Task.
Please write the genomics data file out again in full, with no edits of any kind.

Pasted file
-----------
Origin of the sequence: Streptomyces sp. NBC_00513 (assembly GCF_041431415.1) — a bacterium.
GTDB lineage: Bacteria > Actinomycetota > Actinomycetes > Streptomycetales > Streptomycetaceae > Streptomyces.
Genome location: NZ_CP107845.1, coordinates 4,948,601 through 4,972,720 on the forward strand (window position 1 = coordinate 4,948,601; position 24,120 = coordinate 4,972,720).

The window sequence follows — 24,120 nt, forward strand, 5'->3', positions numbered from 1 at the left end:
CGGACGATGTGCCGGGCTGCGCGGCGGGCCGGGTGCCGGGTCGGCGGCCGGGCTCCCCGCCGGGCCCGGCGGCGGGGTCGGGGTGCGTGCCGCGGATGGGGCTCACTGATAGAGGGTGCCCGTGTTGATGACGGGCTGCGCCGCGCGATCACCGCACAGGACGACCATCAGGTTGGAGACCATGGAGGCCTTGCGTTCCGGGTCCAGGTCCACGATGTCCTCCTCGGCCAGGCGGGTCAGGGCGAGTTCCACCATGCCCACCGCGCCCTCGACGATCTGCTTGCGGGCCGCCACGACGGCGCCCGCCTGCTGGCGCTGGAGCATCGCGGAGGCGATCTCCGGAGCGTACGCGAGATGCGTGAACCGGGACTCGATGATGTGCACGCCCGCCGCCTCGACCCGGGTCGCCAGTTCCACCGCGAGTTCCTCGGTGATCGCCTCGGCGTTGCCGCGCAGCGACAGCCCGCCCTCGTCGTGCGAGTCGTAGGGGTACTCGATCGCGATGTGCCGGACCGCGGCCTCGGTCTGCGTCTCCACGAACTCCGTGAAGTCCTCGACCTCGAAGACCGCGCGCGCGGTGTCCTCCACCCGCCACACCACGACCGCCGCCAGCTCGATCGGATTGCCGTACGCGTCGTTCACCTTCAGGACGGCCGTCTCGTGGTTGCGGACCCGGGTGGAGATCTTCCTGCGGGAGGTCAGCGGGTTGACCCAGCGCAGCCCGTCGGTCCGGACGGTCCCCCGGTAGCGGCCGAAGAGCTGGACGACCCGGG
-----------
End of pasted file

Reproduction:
Origin of the sequence: Streptomyces sp. NBC_00513 (assembly GCF_041431415.1) — a bacterium.
GTDB lineage: Bacteria > Actinomycetota > Actinomycetes > Streptomycetales > Streptomycetaceae > Streptomyces.
Genome location: NZ_CP107845.1, coordinates 4,948,601 through 4,972,720 on the forward strand (window position 1 = coordinate 4,948,601; position 24,120 = coordinate 4,972,720).

The window sequence follows — 24,120 nt, forward strand, 5'->3', positions numbered from 1 at the left end:
CGGACGATGTGCCGGGCTGCGCGGCGGGCCGGGTGCCGGGTCGGCGGCCGGGCTCCCCGCCGGGCCCGGCGGCGGGGTCGGGGTGCGTGCCGCGGATGGGGCTCACTGATAGAGGGTGCCCGTGTTGATGACGGGCTGCGCCGCGCGATCACCGCACAGGACGACCATCAGGTTGGAGACCATGGAGGCCTTGCGTTCCGGGTCCAGGTCCACGATGTCCTCCTCGGCCAGGCGGGTCAGGGCGAGTTCCACCATGCCCACCGCGCCCTCGACGATCTGCTTGCGGGCCGCCACGACGGCGCCCGCCTGCTGGCGCTGGAGCATCGCGGAGGCGATCTCCGGAGCGTACGCGAGATGCGTGAACCGGGACTCGATGATGTGCACGCCCGCCGCCTCGACCCGGGTCGCCAGTTCCACCGCGAGTTCCTCGGTGATCGCCTCGGCGTTGCCGCGCAGCGACAGCCCGCCCTCGTCGTGCGAGTCGTAGGGGTACTCGATCGCGATGTGCCGGACCGCGGCCTCGGTCTGCGTCTCCACGAACTCCGTGAAGTCCTCGACCTCGAAGACCGCGCGCGCGGTGTCCTCCACCCGCCACACCACGACCGCCGCCAGCTCGATCGGATTGCCGTACGCGTCGTTCACCTTCAGGACGGCCGTCTCGTGGTTGCGGACCCGGGTGGAGATCTTCCTGCGGGAGGTCAGCGGGTTGACCCAGCGCAGCCCGTCGGTCCGGACGGTCCCCCGGTAGCGGCCGAAGAGCTGGACGACCCGGG